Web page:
Study population and setting
This was a retrospective cohort study using electronic health record data on those tested for SARS-CoV-2 between March 3 and April 10, 2020 within a Chicago health system to examine whether Vitamin D status before SARS-CoV-2 testing was associated with a COVID-19 diagnosis. A positive SARS-CoV-2 test was defined as any positive PCR test result; testing was only completed among those with symptoms admitted to the hospital or exposed health care workers experiencing symptoms of COVID-19. Vitamin D deficiency was defined as <20 ng/mL for 25-hydroxycholecalciferol or <18 pg/mL for 1,25-dihydroxycholecalciferol. Recent serum vitamin D levels and subsequent Vitamin D treatment regimens resulted in the following classifications: 1) likely deficient (last level deficient and treatment not increased), 2) likely sufficient (last level not deficient and treatment not decreased), and 3) uncertain deficiency (either last level deficient and treatment increased or last level not deficient and treatment decreased). Multivariable regression was used to assess the association between Vitamin D deficiency and COVID-19 diagnosis, adjusting for other demographic and clinical factors.
Summary of Main Findings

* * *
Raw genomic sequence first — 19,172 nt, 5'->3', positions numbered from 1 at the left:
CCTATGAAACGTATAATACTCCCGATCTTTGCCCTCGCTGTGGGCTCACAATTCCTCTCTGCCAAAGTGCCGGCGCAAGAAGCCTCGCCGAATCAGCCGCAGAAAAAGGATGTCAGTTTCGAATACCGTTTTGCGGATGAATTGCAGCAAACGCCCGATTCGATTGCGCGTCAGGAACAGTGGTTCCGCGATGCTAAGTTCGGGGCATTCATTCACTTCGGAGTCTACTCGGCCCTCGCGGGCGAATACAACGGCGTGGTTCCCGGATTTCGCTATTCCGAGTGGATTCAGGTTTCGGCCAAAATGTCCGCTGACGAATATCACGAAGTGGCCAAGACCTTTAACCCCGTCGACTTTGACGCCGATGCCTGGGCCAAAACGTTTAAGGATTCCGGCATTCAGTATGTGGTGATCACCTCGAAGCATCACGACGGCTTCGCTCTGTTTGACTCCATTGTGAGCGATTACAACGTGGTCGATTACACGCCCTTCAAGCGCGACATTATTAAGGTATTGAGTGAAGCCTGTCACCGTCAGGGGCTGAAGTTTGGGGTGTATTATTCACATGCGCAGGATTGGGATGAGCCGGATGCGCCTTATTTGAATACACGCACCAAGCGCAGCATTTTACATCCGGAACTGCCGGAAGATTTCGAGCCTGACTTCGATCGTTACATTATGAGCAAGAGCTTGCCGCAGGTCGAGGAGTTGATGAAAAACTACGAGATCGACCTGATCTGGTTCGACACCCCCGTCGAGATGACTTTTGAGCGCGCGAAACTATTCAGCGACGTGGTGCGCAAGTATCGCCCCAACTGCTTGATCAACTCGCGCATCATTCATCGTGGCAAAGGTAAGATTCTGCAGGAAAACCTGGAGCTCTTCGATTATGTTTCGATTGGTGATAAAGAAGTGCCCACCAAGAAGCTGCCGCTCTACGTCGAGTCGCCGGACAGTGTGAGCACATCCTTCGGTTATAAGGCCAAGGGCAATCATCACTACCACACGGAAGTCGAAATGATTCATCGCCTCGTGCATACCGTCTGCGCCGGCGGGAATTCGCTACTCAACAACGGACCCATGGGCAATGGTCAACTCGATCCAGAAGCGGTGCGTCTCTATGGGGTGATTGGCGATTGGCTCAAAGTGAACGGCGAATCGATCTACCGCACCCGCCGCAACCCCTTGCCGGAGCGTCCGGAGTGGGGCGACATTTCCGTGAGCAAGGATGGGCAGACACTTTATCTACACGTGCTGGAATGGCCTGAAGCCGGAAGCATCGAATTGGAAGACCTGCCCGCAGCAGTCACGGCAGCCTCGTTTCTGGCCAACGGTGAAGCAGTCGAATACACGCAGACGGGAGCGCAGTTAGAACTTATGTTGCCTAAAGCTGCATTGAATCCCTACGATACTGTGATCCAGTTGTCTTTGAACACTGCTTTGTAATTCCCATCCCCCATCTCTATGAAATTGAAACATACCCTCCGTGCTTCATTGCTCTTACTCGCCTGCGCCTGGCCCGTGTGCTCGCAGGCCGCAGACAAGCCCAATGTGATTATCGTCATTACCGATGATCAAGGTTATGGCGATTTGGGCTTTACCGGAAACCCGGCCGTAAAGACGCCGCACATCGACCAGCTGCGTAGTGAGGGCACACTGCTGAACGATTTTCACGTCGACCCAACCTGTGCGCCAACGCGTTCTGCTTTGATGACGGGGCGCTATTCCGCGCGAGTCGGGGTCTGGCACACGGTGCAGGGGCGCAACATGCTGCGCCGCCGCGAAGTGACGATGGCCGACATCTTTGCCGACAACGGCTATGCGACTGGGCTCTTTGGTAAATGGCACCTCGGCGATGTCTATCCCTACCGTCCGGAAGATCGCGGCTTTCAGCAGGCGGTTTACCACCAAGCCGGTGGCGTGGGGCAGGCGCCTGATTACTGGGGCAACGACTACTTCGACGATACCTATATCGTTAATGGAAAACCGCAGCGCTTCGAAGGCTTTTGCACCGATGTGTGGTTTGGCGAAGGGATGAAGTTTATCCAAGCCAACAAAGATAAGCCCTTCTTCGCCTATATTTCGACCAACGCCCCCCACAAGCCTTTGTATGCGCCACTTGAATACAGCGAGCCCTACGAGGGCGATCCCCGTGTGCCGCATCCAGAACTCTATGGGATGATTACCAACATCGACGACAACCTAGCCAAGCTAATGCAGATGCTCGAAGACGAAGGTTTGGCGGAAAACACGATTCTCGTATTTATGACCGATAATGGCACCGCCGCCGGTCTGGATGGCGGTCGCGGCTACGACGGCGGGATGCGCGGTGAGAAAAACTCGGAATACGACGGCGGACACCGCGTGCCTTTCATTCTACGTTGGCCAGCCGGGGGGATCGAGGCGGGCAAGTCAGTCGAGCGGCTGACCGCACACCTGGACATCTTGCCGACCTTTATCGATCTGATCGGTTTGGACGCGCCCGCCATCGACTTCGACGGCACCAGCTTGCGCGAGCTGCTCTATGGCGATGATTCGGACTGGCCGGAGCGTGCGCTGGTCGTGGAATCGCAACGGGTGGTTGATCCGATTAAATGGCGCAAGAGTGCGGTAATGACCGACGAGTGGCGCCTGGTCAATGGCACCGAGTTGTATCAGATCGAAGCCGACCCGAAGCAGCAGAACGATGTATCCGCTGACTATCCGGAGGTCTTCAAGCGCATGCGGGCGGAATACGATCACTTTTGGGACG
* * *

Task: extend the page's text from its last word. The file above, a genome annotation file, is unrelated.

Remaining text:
Among the 4313 individuals who had SARS-CoV-2 tests, 489 (11.2%) had a Vitamin D level measured in the year before testing and had complete data. Of those tested and included in this sample, 15% (71/489) tested positive for SARS-CoV-2. Overall, 124 patients (25%) were categorized as being likely Vitamin D deficient, 287 (59%) as being likely sufficient, and 78 (16%) as having uncertain status. In multivariable analyses, likely deficient vitamin D status compared with likely sufficient vitamin D status was associated with greater risk of COVID-19 diagnosis (relative risk, 1.77; 95%CI, 1.12-2.81; P = .02). Comparing those on treatment with likely vitamin D deficiency with those with sufficient vitamin D levels showed no difference in testing positive for SARS-CoV-2.
The use of electronic health records, including demographic, laboratory, comorbidity, and medication history in the last year, allowed for the creation of a cohort and facilitated the examination of a novel question.
In order to be included in this analysis, patients had to be symptomatic and admitted to the hospital (or symptomatic and have a known exposure for health care workers), have a vitamin D measure within the last year, and have complete data. It is unclear who these results and the implications of these results would be applied to given that this is a very selected group of people. For example, Vitamin D testing is usually recommended to those with osteoporosis or serious diseases of the digestive system, including inflammatory bowel disease, celiac disease, kidney disease, and others. Additionally, the authors did not provide rationale for their use of race in the model.
This study is among the first to examine the association between vitamin D deficiency and risk of COVID-19 diagnosis. The use of more recent vitamin D level measurements taken before SARS-CoV-2 testing and diagnosis is an improvement over other studies that used much older Vitamin D levels that may not have reflected a patient’s vitamin D status at the time of SARS-CoV-2 testing.
This review was posted on: 2 November 2020